Funny that A.J. Burnett said he cant remember much about his kaboom start against the Phillies in the Bronx in May, but Pedro Martinez seems to recall every detail of every nanosecond he spent at the old Yankee Stadium, and in fact each moment inside the city of New York, and probably which of Don Zimmers fingers first touched him during their still remarkable brawl.
I wonder if the Phillies were not reminded by the travails of Brad Lidge of the intensity and focus required to win a Worlds Championship, while the Yankees might have begun to believe all of the exaggerated things written about them in the New York papers. They still dont seem even slightly worried, and given that Burnett has proved himself the most easily rattled pitcher since Nuke LaLoosh, they should be.
So the scenario has almost completely played out: Joe Girardi’s misuse of his bullpen, and the forces of nature, have combined to push Game Six of the ALCS to Sunday. It is a game that likely will determine whether or not Girardi is still Yankee manager on the 15th of next June.
Game One, Wednesday, New York: Burnett
Game Two, Thursday, New York: Gaudin? Chamberlain?
Game Three, Saturday, Philadelphia: Sabathia*
Game Four, Sunday, Philadelphia: Pettitte*
Game Five, Monday, Philadelphia: Burnett
Game Six, Wednesday, New York: Game Two Starter or Sabathia*
Game Seven, Thursday, New York: Sabathia* or Pettitte*
Game One, Wednesday, Anaheim: Lackey
Game Two, Thursday, Anaheim: Saunders*
Game Three, Saturday, Philadelphia: Weaver
Game Four, Sunday, Philadelphia: Kazmir* or Lackey
Game Five, Monday, Philadelphia: Lackey or Kazmir*
Game Six, Wednesday, Anaheim: Saunders*
Game Seven, Thursday, Anaheim: Weaver
Game One, Wednesday, Anaheim: Lackey
Game Two, Thursday, Anaheim: Kazmir*
Game Three, Saturday, Philadelphia: Saunders*
Game Four, Sunday, Philadelphia: Weaver
Game Five, Monday, Philadelphia: Lackey
Game Six, Wednesday, Anaheim: Kazmir*
Game Seven, Thursday, Anaheim: Saunders*
1 HR, 8 RBI, .178 BA, .290 OBP, .290 SLG. (107 At Bats)
5 HR, 25 RBI, .235 BA, .305 OBP, .417 SLG. (115 At Bats)
I know, I know – the Yankees have not even made the World Series yet. George Steinbrenner would file a protest if somebody told him I was already picking them to beat the Phillies.
* better LH than RH
Game One, Wednesday 10/28, @ New York: Sabathia*
Game Two, Thursday 10/29, @ New York: Burnett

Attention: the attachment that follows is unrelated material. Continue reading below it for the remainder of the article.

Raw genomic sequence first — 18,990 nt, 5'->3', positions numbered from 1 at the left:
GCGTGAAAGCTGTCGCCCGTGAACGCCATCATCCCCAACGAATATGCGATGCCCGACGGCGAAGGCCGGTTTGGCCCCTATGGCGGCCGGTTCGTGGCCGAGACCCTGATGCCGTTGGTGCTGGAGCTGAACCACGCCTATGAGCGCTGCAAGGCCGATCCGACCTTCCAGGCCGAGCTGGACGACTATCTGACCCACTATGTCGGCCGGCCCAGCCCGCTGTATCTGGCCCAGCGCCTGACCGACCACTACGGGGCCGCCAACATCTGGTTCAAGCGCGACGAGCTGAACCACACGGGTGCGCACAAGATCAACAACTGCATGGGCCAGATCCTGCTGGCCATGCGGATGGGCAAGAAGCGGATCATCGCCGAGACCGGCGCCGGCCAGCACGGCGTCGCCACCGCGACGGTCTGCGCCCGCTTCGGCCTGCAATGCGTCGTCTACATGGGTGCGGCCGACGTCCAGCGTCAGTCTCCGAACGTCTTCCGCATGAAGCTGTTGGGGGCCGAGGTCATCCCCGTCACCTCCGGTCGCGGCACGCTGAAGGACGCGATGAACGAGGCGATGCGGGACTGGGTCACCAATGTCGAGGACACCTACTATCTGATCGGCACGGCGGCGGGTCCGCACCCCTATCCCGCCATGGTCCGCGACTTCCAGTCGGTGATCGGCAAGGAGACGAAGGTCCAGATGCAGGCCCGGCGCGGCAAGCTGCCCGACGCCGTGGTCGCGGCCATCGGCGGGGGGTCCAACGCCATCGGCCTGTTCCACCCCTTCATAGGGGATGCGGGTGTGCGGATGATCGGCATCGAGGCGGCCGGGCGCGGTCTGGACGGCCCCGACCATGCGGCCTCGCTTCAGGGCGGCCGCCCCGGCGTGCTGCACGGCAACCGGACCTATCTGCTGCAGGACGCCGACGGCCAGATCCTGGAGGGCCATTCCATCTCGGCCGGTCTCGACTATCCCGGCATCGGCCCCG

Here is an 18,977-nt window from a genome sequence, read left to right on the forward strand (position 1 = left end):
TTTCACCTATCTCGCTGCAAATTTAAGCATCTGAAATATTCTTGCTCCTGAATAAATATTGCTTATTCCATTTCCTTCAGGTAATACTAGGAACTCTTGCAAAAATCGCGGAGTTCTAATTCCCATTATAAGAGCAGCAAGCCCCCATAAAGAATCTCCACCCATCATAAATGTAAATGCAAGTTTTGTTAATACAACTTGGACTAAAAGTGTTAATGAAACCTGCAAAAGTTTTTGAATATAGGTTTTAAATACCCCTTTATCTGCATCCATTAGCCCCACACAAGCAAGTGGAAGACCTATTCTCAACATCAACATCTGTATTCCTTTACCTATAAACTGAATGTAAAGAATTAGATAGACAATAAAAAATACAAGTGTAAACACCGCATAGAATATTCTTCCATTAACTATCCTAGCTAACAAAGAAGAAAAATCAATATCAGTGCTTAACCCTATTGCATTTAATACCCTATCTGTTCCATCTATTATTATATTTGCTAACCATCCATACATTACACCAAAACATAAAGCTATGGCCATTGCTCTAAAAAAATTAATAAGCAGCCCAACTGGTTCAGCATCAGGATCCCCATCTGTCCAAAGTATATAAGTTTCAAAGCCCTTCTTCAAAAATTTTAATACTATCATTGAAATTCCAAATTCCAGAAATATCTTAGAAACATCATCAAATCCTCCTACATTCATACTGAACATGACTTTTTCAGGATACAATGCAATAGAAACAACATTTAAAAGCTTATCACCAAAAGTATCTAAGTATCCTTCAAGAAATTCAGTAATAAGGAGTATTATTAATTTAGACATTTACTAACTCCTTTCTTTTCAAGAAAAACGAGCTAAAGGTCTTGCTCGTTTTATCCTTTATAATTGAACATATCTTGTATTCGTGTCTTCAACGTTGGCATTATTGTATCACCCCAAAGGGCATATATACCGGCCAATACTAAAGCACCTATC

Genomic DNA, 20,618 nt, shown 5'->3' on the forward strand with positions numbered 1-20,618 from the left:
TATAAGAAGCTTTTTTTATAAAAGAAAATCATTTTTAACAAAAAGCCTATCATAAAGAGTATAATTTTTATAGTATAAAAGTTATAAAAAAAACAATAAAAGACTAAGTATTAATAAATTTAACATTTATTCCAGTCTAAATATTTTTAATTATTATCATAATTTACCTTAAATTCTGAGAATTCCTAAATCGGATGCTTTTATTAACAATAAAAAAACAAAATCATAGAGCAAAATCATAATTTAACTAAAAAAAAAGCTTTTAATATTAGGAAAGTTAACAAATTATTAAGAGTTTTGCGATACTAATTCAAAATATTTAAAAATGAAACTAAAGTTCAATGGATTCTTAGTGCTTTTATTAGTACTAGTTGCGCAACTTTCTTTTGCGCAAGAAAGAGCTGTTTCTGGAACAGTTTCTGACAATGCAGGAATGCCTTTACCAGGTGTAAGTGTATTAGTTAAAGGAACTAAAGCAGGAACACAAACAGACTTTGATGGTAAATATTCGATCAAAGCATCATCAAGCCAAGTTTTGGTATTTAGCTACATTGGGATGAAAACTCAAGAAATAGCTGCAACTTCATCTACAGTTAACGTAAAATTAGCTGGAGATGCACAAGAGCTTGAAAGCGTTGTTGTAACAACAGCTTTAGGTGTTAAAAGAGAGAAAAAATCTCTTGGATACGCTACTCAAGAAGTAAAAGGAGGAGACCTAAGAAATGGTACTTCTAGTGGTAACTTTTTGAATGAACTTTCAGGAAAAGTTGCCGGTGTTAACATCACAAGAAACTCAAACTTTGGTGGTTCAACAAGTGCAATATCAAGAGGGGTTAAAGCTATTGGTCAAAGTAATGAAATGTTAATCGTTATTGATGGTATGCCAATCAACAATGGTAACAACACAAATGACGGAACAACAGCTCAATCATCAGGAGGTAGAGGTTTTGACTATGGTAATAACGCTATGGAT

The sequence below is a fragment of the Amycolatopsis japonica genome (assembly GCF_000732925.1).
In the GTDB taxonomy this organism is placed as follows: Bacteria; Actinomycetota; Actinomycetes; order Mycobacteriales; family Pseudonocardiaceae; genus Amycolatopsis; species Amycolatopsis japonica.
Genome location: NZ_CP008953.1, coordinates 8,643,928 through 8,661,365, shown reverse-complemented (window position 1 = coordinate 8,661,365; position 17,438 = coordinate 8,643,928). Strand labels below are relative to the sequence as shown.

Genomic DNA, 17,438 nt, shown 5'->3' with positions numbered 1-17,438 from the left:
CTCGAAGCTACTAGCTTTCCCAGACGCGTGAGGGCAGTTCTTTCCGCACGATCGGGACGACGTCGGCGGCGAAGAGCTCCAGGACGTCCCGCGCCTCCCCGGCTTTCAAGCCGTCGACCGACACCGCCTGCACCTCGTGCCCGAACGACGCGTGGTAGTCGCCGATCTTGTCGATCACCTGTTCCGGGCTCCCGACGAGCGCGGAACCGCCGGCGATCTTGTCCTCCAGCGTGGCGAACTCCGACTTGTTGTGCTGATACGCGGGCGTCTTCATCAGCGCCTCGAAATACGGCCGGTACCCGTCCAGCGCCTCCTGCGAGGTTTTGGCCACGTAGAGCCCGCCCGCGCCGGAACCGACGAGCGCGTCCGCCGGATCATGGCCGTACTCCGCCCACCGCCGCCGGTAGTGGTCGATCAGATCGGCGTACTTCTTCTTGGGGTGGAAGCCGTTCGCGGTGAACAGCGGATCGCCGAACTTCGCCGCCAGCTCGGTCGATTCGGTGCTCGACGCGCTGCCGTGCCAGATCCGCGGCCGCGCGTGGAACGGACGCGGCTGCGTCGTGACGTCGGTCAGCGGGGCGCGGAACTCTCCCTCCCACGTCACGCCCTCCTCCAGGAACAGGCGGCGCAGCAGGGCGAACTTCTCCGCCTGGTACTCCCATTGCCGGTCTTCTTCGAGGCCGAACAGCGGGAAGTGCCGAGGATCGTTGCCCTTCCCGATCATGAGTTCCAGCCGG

Game Three, Saturday 10/31, @ Philadelphia: Pettitte*
Game Four, Sunday 11/1, @ Philadelphia: Sabathia* or ?
Game Five, Monday, 11/2, @ Philadelphia: Burnett, ? or Sabathia*
Game Six, Wednesday, 11/4 @ New York: Pettitte* or Burnett
Game Seven, Thursday, 11/5 @ New York: Sabathia* or Pettitte*
It’s a slightly more daunting task than beating the Rockies with no lefty starters, and then flummoxing a slumping Clayton Kershaw and beating, in a do-or-die game for the other team, a starter who was released by Texas two months ago and on whom you can always rely – he’ll always let you down. And they don’t have a power plug-in for the DH in The Stadium (unless Charlie Manuel were to pull a real rabbit out of his hat, like John Mayberry, Jr.).
OK, not that sick. Just enough.
OK, I might have to completely revise my assessment of the Yankees. In the Bronx last night, in one of the ten best baseball games I’ve ever attended, the New York club tied it on Rodriguez’s homer, benefitted from a horrible call in rightfield, staved off bases loaded and none out on Robertson’s pitching, and got the winning run on Teixeira’s parabola off the top of the left field wall.
Carlos Ruiz’s sinking liner meets Brad Hawpe’s ole’ play and the Phillies extend a 1-0 lead over the Rockies in the fifth. An inning later, Carlos Gonzalez plays pin ball with his own body, and Ryan Howard’s screamer to left – and then Utley sticks Dexter Fowler against the centerfield fence like a butterfly stuck in a collection. I know the wind was in the 40’s – my home in New York was creaking the Pequod going after Moby-Dick.
At their current trajectory, the Yankees are going to be eliminated in the first round of the playoffs. Here in the Bronx, A.J. Burnett – to my thinking the most important player on the roster – has again succumbed to the yips, and, for the fourth time in his last nine starts, surrendered six or more runs – twice in twelve days to the less-than-daunting Orioles. As on Monday, Burnett, staked to a 1-0 lead, wobbled in the second, giving up a blast to Nolan Reimold and then walking Matt Wieters with one out. There followed three successive singles – the last two of them dink hits by Aubrey and Andino – and then the almost predictable kaboom: a crushed and crushing grand slam by Brian Roberts.
Burnett’s ability to handle misfortune – or even ordinary adversity – seems to be declining. And as was speculated here in the press box by Pete Caldera of The Bergen Record, on what can the Yankees depend if they were to lose a Sabathia playoff opener 1-0 and had to hand the ball to Burnett in an essential second game? More daunting still, until today Burnett had made 14 starts at Yankee Stadium and only once given up more than three.
What would the Giants look like in the post-season without Tim Lincecum? What about the Yankees if the A.J. Burnett they get is last month’s, not Monday night’s?